Byron Council continues to rely heavily on state and federal government grants for its financial sustainability, a financial audit has shown.
A presentation on Council’s financial position took place during the public access section of last week’s Council meeting.
During the presentation it was reported that the amount of income Council obtained from government grants and contributions increased by 32 per cent during the past year.
‘That would be no surprise to this council, particularly given the natural disasters and other things in your LGA,’ Adam Bradfield from Thomas Noble and Russell told the meeting.
The total amount received from grants, $56.9m, is nearly as much as the total amount Council received from rates and annual charges revenue over the same period.
At the same time, Council’s overall cash position fell by $6.3m, or 12.4 per cent.
This was partly owing to the fact that external restrictions on spending some of its cash reserves fell away, allowing it to be spent by Council.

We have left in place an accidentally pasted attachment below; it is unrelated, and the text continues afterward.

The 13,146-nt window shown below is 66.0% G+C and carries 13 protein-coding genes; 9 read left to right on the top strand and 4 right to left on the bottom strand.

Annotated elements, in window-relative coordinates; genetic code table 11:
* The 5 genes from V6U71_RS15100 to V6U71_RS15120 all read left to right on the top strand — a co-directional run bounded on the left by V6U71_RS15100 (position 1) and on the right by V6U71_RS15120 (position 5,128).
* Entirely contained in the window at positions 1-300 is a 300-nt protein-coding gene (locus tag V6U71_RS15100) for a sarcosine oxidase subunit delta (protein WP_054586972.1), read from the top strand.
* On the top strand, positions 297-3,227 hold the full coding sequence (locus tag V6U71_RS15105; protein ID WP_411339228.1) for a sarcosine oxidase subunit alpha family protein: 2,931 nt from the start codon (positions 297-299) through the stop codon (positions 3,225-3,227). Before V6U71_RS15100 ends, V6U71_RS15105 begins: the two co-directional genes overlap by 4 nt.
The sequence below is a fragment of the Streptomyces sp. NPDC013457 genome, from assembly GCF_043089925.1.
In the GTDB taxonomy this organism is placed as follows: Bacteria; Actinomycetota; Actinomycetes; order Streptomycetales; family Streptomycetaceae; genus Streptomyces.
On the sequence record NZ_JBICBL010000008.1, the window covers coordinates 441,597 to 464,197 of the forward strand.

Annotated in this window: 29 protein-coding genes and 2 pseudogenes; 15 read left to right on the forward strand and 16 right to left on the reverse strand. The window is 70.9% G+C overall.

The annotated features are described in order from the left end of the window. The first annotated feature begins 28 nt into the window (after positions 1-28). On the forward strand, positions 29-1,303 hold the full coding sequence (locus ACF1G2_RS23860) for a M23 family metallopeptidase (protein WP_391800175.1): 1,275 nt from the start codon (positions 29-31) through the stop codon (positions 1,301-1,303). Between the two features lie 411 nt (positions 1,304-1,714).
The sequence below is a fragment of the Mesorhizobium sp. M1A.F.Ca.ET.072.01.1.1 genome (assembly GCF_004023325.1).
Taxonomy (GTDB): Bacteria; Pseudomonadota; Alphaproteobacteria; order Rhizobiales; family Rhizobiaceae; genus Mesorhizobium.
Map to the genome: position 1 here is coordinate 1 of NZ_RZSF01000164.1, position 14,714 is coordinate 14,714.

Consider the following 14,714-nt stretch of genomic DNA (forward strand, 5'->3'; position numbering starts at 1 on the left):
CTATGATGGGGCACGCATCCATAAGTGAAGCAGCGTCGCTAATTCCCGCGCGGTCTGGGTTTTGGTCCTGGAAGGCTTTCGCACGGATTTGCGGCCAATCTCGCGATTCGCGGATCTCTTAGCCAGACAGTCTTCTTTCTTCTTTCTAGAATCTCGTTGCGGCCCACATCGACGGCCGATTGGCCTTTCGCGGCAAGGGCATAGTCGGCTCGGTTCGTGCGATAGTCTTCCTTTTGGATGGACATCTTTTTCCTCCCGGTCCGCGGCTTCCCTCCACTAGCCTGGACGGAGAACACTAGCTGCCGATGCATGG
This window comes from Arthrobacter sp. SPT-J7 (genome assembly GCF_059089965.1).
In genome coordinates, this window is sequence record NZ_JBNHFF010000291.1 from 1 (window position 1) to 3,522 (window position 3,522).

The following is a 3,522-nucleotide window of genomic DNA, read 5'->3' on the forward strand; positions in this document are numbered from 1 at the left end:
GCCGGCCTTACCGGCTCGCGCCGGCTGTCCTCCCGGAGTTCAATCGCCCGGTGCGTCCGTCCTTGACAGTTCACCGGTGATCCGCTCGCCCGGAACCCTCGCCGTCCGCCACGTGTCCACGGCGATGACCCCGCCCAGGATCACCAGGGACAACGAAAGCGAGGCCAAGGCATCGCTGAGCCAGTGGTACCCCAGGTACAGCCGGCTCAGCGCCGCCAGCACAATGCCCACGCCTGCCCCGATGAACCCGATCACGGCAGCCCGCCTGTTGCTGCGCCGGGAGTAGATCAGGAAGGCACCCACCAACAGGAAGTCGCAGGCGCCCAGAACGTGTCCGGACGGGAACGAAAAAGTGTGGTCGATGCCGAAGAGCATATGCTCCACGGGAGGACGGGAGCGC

These figures are significant because, unlike rates and annual charges revenue, Council has little control over the amount it receives in grants from the state and federal governments, and has much less of a say about how that money is spent.
‘Do you make any comments about whether this whole financial structure, by which Council is heavily reliant on grants, is sustainable?’ Cr Peter Westheimer asked the auditor.
Mr Bradfield did not answer the question directly, instead referring Council to a previous slide showing that Council had met five out of the six criteria set out by the NSW auditor general in relation to its finances.
Reliance on state and federal grants
‘I’d encourage Council to look at your long-term financial plan, look at those assumptions and consider that as part of a more long-term view,’ Mr Bradfield added.
Council’s reliance on state and federal grant funding has been an ongoing trend extending over the last five years.
It has increased dramatically as a result of last year’s floods, which resulted in major damage to local infrastructure. Council was in no position to meet the costs of rebuilding on its own.
Council’s ability to generate revenue also took a hit during the Covid pandemic when a significant number of local residents and businesses were unable to pay their rates in full, or annual fees and charges.